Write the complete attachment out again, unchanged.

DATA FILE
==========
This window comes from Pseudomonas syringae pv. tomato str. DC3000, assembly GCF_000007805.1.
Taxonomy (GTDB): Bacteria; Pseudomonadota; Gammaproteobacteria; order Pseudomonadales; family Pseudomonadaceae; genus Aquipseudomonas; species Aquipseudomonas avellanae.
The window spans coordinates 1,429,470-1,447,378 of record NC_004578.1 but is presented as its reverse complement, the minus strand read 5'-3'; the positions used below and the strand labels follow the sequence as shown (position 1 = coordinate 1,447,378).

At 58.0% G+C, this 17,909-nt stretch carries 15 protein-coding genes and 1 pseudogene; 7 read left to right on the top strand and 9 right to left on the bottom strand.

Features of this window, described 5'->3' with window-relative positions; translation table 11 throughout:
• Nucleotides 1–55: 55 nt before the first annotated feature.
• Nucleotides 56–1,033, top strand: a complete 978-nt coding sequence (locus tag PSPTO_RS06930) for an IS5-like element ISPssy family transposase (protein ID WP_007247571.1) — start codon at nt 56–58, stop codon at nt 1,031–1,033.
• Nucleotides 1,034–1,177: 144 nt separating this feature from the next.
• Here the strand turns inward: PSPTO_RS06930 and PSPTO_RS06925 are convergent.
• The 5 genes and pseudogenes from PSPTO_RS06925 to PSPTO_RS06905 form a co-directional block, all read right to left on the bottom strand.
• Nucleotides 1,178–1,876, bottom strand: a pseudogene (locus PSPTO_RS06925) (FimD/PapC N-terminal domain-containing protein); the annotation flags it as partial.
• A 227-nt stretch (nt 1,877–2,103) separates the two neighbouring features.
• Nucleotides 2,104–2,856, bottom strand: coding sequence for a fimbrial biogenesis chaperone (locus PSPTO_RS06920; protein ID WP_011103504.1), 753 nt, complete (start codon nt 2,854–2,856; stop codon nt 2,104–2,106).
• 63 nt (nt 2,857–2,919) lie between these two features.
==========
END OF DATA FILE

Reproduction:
This window comes from Pseudomonas syringae pv. tomato str. DC3000, assembly GCF_000007805.1.
Taxonomy (GTDB): Bacteria; Pseudomonadota; Gammaproteobacteria; order Pseudomonadales; family Pseudomonadaceae; genus Aquipseudomonas; species Aquipseudomonas avellanae.
The window spans coordinates 1,429,470-1,447,378 of record NC_004578.1 but is presented as its reverse complement, the minus strand read 5'-3'; the positions used below and the strand labels follow the sequence as shown (position 1 = coordinate 1,447,378).

At 58.0% G+C, this 17,909-nt stretch carries 15 protein-coding genes and 1 pseudogene; 7 read left to right on the top strand and 9 right to left on the bottom strand.

Features of this window, described 5'->3' with window-relative positions; translation table 11 throughout:
• Nucleotides 1–55: 55 nt before the first annotated feature.
• Nucleotides 56–1,033, top strand: a complete 978-nt coding sequence (locus tag PSPTO_RS06930) for an IS5-like element ISPssy family transposase (protein ID WP_007247571.1) — start codon at nt 56–58, stop codon at nt 1,031–1,033.
• Nucleotides 1,034–1,177: 144 nt separating this feature from the next.
• Here the strand turns inward: PSPTO_RS06930 and PSPTO_RS06925 are convergent.
• The 5 genes and pseudogenes from PSPTO_RS06925 to PSPTO_RS06905 form a co-directional block, all read right to left on the bottom strand.
• Nucleotides 1,178–1,876, bottom strand: a pseudogene (locus PSPTO_RS06925) (FimD/PapC N-terminal domain-containing protein); the annotation flags it as partial.
• A 227-nt stretch (nt 1,877–2,103) separates the two neighbouring features.
• Nucleotides 2,104–2,856, bottom strand: coding sequence for a fimbrial biogenesis chaperone (locus PSPTO_RS06920; protein ID WP_011103504.1), 753 nt, complete (start codon nt 2,854–2,856; stop codon nt 2,104–2,106).
• 63 nt (nt 2,857–2,919) lie between these two features.